and enthusiasm, laughter and love.
One psychotherapist notes that
“Dogs and other pets live very
much in the here and now. They
don’t worry about tomorrow. And
tomorrow can be very scary for an
older person. By having an animal
with a sense of now, it tends to
rub off on people.” And another
psychologist says, “Having a pet
helps the senior focus on something
other than physical problems and
negative preoccupations about
aging.” Veterinarian Marty Becker
puts it well: “People who have
pets are less harried; there’s more
laughter in their life. When you
come home, it’s like . . . . You’re a
star.” And: “You might lose your job,
your house, your 401(k)—but you’ll
never lose the unconditional love of
your pet.”
N
8
Continued from page 6
CALL TODAY! 203-618-4232 or visit nathanielwitherell.org
We’ll help you get back
to the life you love.
THE CARE YOU NEED, CLOSE TO HOME
SHORT-TERM REHABILITATION
9
Dr. Bauman: It is a function of my
own drive for excellence, the pursuit
of perfection. I began my studies with
an effort to master the principles of
electronics and sound propagation. With
that mastery, I can make modifications
to hearing aids so as to optimize what
patients need. My clinical experience
and 30 years at the Hearing, Balance
and Speech Center have taught me how
variable those needs are. My ultimate
goal is not just to make people hear
better but to live better. My real reward
is hearing from a patient that I have
done that.
SGTG: Has treating patients “like a
family,” as you said, been a way of
learning about the variability of needs
involved in helping people “live better”?
Dr. Bauman: Yes. Actually, the “ear
system” is a kind of “family” itself,
involving hearing, balance, and speech.
In people’s families there are different
needs by age because of changes in
the brain and ambulatory changes.
Moreover, people of the same age
and degree of hearing loss may have
different, deep-seated preferences as to
what they most want to hear—young
grandchildren, say, or opera. Their aids
need to be adjusted differently. I have
to understand not just a person’s degree
of hearing loss, but, in a sense, the total
picture of the preferences from his or
her brain and soul.
SGTG: What do you think is the best
way of encouraging someone with
hearing difficulty to actually visit a
professional specializing in hearing?
LIFE IN BALANCE
Addressing Hearing Loss Brings Many Benefits
by Peter J. O’Connell, Editorial and Research Associate
W
ith the technology
available today, hearing
aids can enhance the
quality of life significantly for most
people with hearing impairment.
First and foremost, you will hear a lot
better. It will become a lot easier to
hear what other people say. You will
become reacquainted with sounds
that you may not have heard clearly
for a long time, such as birds singing,
doorbells ringing, the wind howling,
water running. Because of the
importance of hearing-related issues,
and the problem of the reluctance of
many to seek appropriate counseling
and treatment, the Senior GO
TO Guide reached out to a noted
Connecticut audiologist, Dr. Natan
Bauman, to get the benefit of
his insights.
SGTG: Dr. Bauman, how would you
describe the essence of what you do?
Dr. Bauman:
We are a practice with
a passion. We do not just dispense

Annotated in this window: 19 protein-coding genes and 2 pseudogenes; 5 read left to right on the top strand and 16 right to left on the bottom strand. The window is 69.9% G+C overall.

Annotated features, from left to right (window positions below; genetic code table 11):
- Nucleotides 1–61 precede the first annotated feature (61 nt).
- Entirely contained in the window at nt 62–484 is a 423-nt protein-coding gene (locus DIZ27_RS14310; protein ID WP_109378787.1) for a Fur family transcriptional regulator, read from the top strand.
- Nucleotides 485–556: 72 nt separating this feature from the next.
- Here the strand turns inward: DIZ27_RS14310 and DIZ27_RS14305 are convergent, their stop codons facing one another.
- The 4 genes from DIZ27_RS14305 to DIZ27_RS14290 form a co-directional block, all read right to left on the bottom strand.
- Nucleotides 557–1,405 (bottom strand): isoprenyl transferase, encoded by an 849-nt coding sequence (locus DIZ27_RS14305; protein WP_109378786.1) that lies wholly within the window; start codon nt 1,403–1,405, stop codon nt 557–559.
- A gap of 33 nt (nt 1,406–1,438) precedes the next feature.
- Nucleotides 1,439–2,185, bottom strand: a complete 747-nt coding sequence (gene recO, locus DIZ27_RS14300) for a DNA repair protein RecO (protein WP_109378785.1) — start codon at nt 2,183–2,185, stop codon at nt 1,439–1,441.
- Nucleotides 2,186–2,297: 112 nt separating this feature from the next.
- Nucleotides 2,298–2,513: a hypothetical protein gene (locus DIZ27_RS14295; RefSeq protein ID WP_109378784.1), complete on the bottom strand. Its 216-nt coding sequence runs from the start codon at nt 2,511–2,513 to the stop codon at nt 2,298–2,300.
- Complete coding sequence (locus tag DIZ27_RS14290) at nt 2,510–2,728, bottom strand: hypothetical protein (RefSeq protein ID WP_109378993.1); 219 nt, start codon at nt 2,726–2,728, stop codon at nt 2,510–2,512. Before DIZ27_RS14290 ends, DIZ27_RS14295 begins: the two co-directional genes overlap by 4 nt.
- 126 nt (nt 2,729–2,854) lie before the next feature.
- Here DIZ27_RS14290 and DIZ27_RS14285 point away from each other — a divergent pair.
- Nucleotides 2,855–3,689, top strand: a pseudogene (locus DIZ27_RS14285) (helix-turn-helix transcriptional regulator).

hearing aids; we provide better hearing
through technology, education, and
counseling. We truly understand that
hearing is priceless and the effect that
it has on our overall health and social
interaction. We treat our patients like
a family and find a solution for each
patient based on his or her specific
needs. We want our patients to be able
to enjoy the subtleties of sound that
enrich our lives.
SGTG: Could you comment more
on the “passion” that drives
your practice?
HAVE YOU HEARD?
That more than 30 million people in the U.S. over age 50 have impaired hearing—including two-thirds of those
older than 70 years and four-fifths of those older than 85—yet less than 15% of the hearing impaired use a hearing
aid device.
That the average person seeing a medical professional about difficulty in hearing has been having trouble for seven
or more years before seeing the professional.
Dr. Bauman: My profession needs
to do a better job of making people
understand the importance of hearing
to overall physical, mental, emotional,
social health and the consequences
of neglecting hearing problems. For
example, hearing problems impact
the cardiovascular system, dementia,
diabetes. With impaired hearing, you live
more poorly, may find relating to other
people a chore and stressful rather than a
pleasure, may even isolate yourself from
social relationships. Sound makes a huge
difference in our lives, for the brain turns
sound into emotion. Actually of the five
senses, you could say that hearing is the
most important for survival. We have ears
to hear from all directions, and, unlike
our eyes, our ears are open 24/7. Their
receptors are closer to the limbic system.
The great Helen Keller was blind and
deaf but said that if she could achieve just
one, sight or hearing, she would choose
hearing. So if your hearing is impaired,
go to an audiologist—have a professional
listen to what you have to say.
Dr. Bauman holds a Master’s in electronics
and electro-acoustics from Wroclaw
Polytechnic Institute in Poland and Master’s
and Doctor’s degrees in audiology from
Columbia University. For ten years Dr.
Bauman directed a clinic at Yale-New
Haven Hospital, with a faculty appointment
in the Yale School of Medicine. In 1988 he
opened the Hearing, Balance and Speech
Center and in 1999 the New England
Tinnitus and Hyperacusis Clinic. HBSC
now has six locations spread throughout
Fairfield and New Haven Counties. Dr.
Bauman is the developer of hearing aids that
have been called “revolutionary.”